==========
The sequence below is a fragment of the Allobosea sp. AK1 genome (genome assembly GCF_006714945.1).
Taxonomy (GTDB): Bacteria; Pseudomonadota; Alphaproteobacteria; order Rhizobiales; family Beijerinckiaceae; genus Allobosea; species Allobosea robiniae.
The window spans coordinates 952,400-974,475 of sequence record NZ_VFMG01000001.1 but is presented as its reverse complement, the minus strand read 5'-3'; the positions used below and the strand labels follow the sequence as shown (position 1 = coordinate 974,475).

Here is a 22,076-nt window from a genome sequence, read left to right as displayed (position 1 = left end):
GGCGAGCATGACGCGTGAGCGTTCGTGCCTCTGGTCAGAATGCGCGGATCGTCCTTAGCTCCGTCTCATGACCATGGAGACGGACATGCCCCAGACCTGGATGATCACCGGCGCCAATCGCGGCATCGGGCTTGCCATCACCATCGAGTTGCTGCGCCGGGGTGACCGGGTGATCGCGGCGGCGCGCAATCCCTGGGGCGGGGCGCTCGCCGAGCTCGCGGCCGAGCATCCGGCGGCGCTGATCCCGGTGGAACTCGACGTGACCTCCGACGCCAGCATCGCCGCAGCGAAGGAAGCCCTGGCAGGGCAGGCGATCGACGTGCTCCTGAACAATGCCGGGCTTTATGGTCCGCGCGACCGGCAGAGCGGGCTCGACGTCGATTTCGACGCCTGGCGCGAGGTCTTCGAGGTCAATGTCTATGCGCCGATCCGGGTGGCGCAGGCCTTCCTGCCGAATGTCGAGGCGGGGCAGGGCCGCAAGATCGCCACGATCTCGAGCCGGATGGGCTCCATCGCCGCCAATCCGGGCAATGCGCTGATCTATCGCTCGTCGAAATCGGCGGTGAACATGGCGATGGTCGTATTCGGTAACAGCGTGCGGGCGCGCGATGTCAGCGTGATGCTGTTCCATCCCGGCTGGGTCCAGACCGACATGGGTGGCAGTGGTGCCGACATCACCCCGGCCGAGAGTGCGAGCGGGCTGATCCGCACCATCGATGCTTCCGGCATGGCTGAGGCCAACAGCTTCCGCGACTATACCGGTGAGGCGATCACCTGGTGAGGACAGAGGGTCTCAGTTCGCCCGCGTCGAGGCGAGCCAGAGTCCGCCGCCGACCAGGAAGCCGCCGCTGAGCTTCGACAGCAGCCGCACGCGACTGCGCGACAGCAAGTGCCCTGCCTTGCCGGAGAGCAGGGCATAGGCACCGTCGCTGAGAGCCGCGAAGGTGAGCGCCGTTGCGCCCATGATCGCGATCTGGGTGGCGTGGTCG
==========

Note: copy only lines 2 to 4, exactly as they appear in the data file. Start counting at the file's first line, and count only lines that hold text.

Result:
Taxonomy (GTDB): Bacteria; Pseudomonadota; Alphaproteobacteria; order Rhizobiales; family Beijerinckiaceae; genus Allobosea; species Allobosea robiniae.
The window spans coordinates 952,400-974,475 of sequence record NZ_VFMG01000001.1 but is presented as its reverse complement, the minus strand read 5'-3'; the positions used below and the strand labels follow the sequence as shown (position 1 = coordinate 974,475).

Here is a 22,076-nt window from a genome sequence, read left to right as displayed (position 1 = left end):